Showing posts from April, 2012

Dog Bites

I usually like to talk about Wolfie in my posts, but today's topic is something that, thankfully, Wolfie has never done.  Over 50% of all my clients who have said that their dog bit them or one of their guests has come about because of this circumstance.  The important thing is that it is completely preventable and does not necessarily mean you have a bad dog.

My dog bites!  My dog bites!  I hear this all the time, but when I dive down into the facts, it is rarely the case...

First of all, you have to understand the difference between a bite and a nip.  I bite is where the dog will grab on to you, pull, shake, and tear away at what he has.  I nip is there the dog will put his teeth on your skin and possibly create a puncture wound (holes in your skin).  Understanding the difference between these two acts, a bite & a nip, is very important in understanding what the dog was actually doing and thinking.

A nip is a heightened warning to cease and desist whatever you are doing.  Somet…

How to Properly Pet Wolfie

You know, it is kind of weird.  Sometimes Wolfie is just fine with people petting him and other times he gets a little persnickety.  What is causing that?

For some reason, we humans think that all dogs want to be petted any time day or night.  We think that we can just walk right up to them, even from behind, bend over them, and start petting.  This is not the case.  Sometimes we dog owners actually force our dogs over to people to be petted.  

When we come directly up to Wolfie or force him to a person, we are unknowingly putting Wolfie on the receiving end of a possibly aggressive act.  The issue that we have to address is Wolfie's perspective of aggression and his feeling of safety.  

The bottom line is that we always must allow Wolfie to approach the person who wants to pet him.  If Wolfie feels unsafe or unsure about that individual, he will hold back, letting us know that he doesn't feel safe in the situation.  If this is the case, that person will not be petting Wolfie tod…

Wolfie Likes to Rip Out My Plants...

It is so strange.  I love to plant my new flowers and plants at this time of year and Wolfie likes to go after them.  Normally, he could care less....

This is an interesting topic that I came across in the last few years, and the stories I have been told about this are somewhat funny.  Let me recant two stories that I have been told and then step back and try and explain what happened and the simple fix.

One of my clients had just been to Home Depot the prior weekend.  He purchased a flat of turf to extend the grassy area of his back yard.  He had all the turf delivered to his back patio right outside his sliding glass door and family room.  His dog loved to sit by the glass door and stare out into the back yard and golf course beyond.  Also, many nights he would let his dog stay outside because the dog loved to sleep on the patio furniture.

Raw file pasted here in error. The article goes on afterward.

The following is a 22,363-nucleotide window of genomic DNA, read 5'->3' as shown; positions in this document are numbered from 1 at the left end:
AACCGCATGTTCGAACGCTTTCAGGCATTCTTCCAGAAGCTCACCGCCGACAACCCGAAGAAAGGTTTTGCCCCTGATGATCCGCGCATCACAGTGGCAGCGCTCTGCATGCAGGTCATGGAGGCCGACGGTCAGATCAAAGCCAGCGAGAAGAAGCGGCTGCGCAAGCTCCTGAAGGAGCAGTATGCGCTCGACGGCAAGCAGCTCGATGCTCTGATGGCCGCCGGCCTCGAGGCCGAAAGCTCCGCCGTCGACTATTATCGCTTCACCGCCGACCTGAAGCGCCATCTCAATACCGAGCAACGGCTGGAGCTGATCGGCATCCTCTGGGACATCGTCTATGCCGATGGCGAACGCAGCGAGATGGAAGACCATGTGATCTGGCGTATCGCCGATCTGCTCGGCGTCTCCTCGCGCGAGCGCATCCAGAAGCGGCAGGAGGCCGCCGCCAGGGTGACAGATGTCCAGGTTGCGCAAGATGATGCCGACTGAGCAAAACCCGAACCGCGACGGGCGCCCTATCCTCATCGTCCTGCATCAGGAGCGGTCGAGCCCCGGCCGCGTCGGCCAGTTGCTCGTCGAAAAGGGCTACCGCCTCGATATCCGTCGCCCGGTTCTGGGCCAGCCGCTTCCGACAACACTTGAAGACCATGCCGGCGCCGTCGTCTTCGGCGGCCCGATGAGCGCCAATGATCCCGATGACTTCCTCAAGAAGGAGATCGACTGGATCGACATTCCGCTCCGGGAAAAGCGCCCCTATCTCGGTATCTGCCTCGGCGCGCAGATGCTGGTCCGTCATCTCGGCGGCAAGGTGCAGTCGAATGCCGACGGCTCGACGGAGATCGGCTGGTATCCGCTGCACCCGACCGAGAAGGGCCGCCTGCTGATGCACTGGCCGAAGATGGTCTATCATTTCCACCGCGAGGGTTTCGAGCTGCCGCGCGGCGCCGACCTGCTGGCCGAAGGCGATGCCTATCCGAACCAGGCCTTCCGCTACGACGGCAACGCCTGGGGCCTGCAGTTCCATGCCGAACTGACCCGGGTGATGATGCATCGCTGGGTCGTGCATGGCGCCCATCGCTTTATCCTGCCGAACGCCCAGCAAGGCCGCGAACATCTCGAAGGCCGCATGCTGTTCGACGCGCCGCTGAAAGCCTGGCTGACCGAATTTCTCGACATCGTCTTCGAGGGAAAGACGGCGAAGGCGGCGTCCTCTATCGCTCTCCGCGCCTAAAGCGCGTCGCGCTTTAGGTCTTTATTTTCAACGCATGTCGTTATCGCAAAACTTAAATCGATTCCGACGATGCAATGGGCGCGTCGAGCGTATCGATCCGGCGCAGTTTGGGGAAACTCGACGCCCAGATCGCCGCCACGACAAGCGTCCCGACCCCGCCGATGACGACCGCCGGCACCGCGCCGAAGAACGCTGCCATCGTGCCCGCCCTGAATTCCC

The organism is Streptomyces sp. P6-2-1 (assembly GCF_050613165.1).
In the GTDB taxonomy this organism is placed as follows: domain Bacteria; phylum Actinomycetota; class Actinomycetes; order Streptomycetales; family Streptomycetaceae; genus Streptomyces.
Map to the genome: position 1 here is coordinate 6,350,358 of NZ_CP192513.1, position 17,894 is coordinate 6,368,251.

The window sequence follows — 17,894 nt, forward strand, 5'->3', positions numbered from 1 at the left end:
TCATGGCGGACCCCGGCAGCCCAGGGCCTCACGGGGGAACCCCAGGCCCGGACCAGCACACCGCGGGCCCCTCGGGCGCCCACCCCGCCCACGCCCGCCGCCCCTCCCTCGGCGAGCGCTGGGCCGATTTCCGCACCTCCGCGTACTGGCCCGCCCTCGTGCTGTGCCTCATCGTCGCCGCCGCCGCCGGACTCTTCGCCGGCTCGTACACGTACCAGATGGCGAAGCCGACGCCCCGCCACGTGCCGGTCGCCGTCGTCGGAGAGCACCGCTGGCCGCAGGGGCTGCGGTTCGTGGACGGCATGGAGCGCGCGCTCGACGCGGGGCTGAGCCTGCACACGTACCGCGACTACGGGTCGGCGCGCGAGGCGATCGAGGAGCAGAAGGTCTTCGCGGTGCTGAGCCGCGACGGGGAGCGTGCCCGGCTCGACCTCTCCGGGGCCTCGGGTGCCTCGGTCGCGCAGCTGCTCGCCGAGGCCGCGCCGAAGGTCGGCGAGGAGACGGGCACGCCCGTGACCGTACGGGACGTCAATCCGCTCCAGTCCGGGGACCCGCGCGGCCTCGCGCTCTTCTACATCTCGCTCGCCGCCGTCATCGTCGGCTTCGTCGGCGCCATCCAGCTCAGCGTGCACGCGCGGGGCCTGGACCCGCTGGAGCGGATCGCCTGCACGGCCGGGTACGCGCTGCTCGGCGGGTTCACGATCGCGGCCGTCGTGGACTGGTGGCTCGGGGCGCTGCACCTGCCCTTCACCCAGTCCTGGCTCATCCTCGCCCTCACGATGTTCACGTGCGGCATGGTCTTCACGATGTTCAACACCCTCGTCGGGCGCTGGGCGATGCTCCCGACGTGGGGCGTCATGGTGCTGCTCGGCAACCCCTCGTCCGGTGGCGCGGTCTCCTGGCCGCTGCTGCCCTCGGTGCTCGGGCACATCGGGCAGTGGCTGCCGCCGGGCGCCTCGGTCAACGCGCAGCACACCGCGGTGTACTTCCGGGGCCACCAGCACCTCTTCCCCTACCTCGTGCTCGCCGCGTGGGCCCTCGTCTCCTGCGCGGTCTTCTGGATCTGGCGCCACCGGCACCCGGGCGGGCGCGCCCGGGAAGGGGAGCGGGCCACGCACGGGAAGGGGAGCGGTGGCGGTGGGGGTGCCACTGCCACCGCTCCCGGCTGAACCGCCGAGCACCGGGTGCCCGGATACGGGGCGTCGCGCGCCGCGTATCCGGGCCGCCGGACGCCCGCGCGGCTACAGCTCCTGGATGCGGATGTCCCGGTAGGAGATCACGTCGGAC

So Saturday comes and my client begins to lay out all the new turf in the new lawn area.  It took him most of the day.  During that time, his dog wa…

Wolfie Loves to Counter Surf

Whenever I am cooking in the kitchen and leave the room for a few minutes or if I leave a sandwich on the coffee table, Wolfie almost always steals and eats the food on the counter or my sandwich on the table.  Can I stop this?

The answer is "yes", but the answer is probably not what you think.  First of all, we have to understand why Wolfie is going after the food.  There is no such thing as "ownership" when it comes to food in Wolfie's eyes.  He probably won't try to grab it out of your hand or jump up on the counter to get it while you are working in the kitchen.  In his eyes, seeing you as the "leader of the pack", he understands that you are currently engaged and it is not his place to step in.

When you leave the room, you have given up the food.  It is now perfectly acceptable for Wolfie to retrieve the food if he wants.  Sometimes he does and sometimes he doesn't, but in his eyes, it is perfectly fine to take the food.

This behavior comes …

Problems Walking Multiple Dogs

I take my dogs out for a walk and I can never control them.  I try and tell Wolfie to be good and Whitie starts to act up.  Then, Fido goes nuts.  It seems I am always taking one step forward and falling two steps back.... Literally!

We must remember that walking is still based on a set of rules that you have and that Wolfie, Whitie, or Fido must obey.  You must also understand that they are always testing you to see if you are being consistent with your rules.  If you aren't being consistent, it is a sign to them that they can do whatever they want.  This is not good.

So, what can we do about this?

The answer is simple.  We must start walking each dog by themselves.  The reason is that we must give each dog our full attention and correct them instantly when they are not doing what we require.  This will allow us to send very clear and consistent signals to them.

Shorten your walks so that you still have enough time to walk each by themselves.  Continue this process until each is walk…